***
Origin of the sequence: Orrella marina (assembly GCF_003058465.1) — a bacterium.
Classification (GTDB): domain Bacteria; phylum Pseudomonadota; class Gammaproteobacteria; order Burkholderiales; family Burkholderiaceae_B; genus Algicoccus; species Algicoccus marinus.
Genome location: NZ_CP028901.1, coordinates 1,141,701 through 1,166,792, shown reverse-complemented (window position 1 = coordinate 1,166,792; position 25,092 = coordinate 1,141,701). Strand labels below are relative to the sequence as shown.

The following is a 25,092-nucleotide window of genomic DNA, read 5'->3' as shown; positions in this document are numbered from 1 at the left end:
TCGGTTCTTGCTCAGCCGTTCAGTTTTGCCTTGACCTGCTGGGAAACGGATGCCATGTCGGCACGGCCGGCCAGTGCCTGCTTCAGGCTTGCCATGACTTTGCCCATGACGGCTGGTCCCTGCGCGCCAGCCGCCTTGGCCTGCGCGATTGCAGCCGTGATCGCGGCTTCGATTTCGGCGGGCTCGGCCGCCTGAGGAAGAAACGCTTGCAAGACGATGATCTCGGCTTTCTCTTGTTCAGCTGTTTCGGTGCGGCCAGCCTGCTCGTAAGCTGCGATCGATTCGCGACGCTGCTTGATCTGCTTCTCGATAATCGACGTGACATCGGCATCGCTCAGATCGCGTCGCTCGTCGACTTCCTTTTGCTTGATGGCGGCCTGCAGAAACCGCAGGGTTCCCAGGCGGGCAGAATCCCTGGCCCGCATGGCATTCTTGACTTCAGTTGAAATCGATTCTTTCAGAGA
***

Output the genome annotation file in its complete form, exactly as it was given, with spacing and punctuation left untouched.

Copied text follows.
Origin of the sequence: Orrella marina (assembly GCF_003058465.1) — a bacterium.
Classification (GTDB): domain Bacteria; phylum Pseudomonadota; class Gammaproteobacteria; order Burkholderiales; family Burkholderiaceae_B; genus Algicoccus; species Algicoccus marinus.
Genome location: NZ_CP028901.1, coordinates 1,141,701 through 1,166,792, shown reverse-complemented (window position 1 = coordinate 1,166,792; position 25,092 = coordinate 1,141,701). Strand labels below are relative to the sequence as shown.

The following is a 25,092-nucleotide window of genomic DNA, read 5'->3' as shown; positions in this document are numbered from 1 at the left end:
TCGGTTCTTGCTCAGCCGTTCAGTTTTGCCTTGACCTGCTGGGAAACGGATGCCATGTCGGCACGGCCGGCCAGTGCCTGCTTCAGGCTTGCCATGACTTTGCCCATGACGGCTGGTCCCTGCGCGCCAGCCGCCTTGGCCTGCGCGATTGCAGCCGTGATCGCGGCTTCGATTTCGGCGGGCTCGGCCGCCTGAGGAAGAAACGCTTGCAAGACGATGATCTCGGCTTTCTCTTGTTCAGCTGTTTCGGTGCGGCCAGCCTGCTCGTAAGCTGCGATCGATTCGCGACGCTGCTTGATCTGCTTCTCGATAATCGACGTGACATCGGCATCGCTCAGATCGCGTCGCTCGTCGACTTCCTTTTGCTTGATGGCGGCCTGCAGAAACCGCAGGGTTCCCAGGCGGGCAGAATCCCTGGCCCGCATGGCATTCTTGACTTCAGTTGAAATCGATTCTTTCAGAGA